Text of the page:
Alabama communities raising a stink over sewage train
A train transporting sewage from New York and New Jersey has prompted complaints of a rotten stench and fly infestations in Alabama with Birmingham city officials saying they're working with authorities to clear the air.
The stench is nearly unbearable, Birmingham City Councilman John Hilliard said this week at a city council meeting.
Numerous train cars transporting sewage sludge have been rolling across the South to an Alabama landfill since early 2017, sparking widespread complaints, Al.com reported .
The sewage sludge is being transported from New York and New Jersey, lawyers for the Alabama town of West Jefferson said in a January lawsuit. It smells like "dead, rotting animals" and human waste, and has caused fly infestations in the community, the attorneys wrote.
The sewage material has also sloshed out of trucks and spilled onto roads, where it sometimes sticks to vehicle tires, West Jefferson Mayor Charles Nix has said.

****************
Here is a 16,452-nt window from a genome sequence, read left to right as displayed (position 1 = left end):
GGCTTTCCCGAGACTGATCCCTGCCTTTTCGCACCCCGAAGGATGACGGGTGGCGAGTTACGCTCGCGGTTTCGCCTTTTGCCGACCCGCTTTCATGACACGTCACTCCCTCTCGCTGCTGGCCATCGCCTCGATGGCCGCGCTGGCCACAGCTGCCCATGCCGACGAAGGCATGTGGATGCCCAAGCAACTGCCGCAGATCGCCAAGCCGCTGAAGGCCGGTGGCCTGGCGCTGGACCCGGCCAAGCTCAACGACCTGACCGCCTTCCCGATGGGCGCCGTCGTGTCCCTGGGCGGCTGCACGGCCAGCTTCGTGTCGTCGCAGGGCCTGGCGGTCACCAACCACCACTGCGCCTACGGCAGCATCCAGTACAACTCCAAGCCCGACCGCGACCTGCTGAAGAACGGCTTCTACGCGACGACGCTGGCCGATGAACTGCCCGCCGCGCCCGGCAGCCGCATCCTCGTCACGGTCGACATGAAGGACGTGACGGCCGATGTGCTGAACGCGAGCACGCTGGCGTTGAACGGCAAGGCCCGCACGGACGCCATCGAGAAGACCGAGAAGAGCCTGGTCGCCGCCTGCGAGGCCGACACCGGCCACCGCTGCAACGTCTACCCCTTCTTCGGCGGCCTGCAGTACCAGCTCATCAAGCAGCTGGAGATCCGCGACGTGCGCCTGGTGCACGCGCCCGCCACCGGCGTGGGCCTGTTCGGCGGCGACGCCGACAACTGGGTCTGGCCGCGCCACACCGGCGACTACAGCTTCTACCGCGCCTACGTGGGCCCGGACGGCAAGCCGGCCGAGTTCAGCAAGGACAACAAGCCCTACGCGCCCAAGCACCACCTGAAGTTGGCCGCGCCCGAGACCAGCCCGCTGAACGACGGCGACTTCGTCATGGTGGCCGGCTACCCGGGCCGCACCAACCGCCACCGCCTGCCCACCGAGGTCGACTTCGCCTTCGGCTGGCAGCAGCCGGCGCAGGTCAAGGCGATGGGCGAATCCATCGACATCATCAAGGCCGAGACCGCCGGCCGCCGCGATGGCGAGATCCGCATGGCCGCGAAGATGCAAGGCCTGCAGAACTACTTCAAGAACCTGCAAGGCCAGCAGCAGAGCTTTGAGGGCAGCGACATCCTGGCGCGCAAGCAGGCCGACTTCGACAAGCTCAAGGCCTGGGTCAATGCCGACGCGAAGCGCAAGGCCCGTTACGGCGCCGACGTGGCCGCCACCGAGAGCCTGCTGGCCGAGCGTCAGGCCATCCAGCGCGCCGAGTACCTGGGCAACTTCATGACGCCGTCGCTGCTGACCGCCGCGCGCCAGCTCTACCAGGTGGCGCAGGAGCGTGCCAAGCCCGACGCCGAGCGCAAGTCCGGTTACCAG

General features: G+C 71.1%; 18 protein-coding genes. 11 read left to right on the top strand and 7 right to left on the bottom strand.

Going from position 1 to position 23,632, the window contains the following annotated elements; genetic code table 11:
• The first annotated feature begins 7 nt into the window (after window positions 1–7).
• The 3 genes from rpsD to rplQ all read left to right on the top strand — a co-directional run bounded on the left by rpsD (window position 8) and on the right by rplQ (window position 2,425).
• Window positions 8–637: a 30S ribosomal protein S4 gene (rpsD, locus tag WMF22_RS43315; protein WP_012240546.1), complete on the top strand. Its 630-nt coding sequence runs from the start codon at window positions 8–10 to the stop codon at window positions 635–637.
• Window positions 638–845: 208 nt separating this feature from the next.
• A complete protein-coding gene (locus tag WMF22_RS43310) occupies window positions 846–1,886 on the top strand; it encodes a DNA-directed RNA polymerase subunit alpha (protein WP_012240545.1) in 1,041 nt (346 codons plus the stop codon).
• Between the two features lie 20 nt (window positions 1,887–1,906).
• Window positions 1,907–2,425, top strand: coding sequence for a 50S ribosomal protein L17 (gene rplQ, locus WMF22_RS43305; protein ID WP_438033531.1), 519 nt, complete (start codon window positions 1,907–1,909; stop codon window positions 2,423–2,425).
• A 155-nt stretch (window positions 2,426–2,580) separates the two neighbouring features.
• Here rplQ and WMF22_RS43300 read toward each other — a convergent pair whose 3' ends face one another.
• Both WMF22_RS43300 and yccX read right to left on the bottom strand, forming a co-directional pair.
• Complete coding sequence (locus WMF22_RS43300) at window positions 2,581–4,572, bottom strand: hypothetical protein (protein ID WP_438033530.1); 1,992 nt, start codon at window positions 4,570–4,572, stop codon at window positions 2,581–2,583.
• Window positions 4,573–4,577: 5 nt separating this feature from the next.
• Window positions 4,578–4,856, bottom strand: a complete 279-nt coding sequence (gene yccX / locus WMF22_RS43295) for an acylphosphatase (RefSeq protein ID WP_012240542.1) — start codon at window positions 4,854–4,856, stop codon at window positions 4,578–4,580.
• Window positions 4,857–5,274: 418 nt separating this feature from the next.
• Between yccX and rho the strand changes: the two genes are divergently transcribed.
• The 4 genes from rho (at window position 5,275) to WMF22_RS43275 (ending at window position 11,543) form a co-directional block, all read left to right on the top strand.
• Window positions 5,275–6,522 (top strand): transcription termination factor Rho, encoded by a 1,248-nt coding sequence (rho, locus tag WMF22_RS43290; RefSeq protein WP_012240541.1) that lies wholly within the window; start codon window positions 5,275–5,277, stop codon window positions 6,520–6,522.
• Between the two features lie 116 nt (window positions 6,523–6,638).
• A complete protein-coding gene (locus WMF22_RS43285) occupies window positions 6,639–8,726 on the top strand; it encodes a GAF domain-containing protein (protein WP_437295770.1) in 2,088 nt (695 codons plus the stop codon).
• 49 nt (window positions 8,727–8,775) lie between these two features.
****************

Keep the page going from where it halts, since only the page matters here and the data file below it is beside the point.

"When it's hot, if people go out to their mailbox and one of these trucks rolls by, they have to go in and shower. It's that bad. The odor is just horrific."
The stink has also been an issue in Parrish, where the town council held a special meeting recently regarding complaints about smelly train cars being stored at a rail yard there.
"The smell really started getting bad here," Parrish Mayor Heather Hall told Al.com. "I mean, it was terrible."
"It greatly reduces the quality of life of anybody that this is around," she added. "You cannot go outside, you can't sit on your porch, and this stuff, it's here in our town, it's not like it's an industrial area."